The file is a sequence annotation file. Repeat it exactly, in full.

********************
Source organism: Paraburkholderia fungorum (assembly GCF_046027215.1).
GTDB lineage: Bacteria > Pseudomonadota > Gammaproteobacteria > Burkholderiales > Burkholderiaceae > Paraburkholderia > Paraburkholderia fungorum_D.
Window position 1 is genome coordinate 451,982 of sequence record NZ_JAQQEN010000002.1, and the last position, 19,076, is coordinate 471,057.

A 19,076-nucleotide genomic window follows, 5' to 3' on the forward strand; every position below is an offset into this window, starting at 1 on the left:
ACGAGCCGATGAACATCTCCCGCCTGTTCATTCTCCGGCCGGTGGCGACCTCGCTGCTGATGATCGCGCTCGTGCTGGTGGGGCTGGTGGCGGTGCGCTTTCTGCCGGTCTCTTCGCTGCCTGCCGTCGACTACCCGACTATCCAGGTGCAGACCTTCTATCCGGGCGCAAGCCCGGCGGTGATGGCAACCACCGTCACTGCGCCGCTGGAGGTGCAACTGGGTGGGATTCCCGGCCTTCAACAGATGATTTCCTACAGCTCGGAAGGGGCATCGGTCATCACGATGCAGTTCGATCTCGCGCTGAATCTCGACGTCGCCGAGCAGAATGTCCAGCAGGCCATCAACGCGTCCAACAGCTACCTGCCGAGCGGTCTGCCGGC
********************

Source organism: Paraburkholderia fungorum (assembly GCF_046027215.1).
GTDB lineage: Bacteria > Pseudomonadota > Gammaproteobacteria > Burkholderiales > Burkholderiaceae > Paraburkholderia > Paraburkholderia fungorum_D.
Window position 1 is genome coordinate 451,982 of sequence record NZ_JAQQEN010000002.1, and the last position, 19,076, is coordinate 471,057.

A 19,076-nucleotide genomic window follows, 5' to 3' on the forward strand; every position below is an offset into this window, starting at 1 on the left:
ACGAGCCGATGAACATCTCCCGCCTGTTCATTCTCCGGCCGGTGGCGACCTCGCTGCTGATGATCGCGCTCGTGCTGGTGGGGCTGGTGGCGGTGCGCTTTCTGCCGGTCTCTTCGCTGCCTGCCGTCGACTACCCGACTATCCAGGTGCAGACCTTCTATCCGGGCGCAAGCCCGGCGGTGATGGCAACCACCGTCACTGCGCCGCTGGAGGTGCAACTGGGTGGGATTCCCGGCCTTCAACAGATGATTTCCTACAGCTCGGAAGGGGCATCGGTCATCACGATGCAGTTCGATCTCGCGCTGAATCTCGACGTCGCCGAGCAGAATGTCCAGCAGGCCATCAACGCGTCCAACAGCTACCTGCCGAGCGGTCTGCCGGC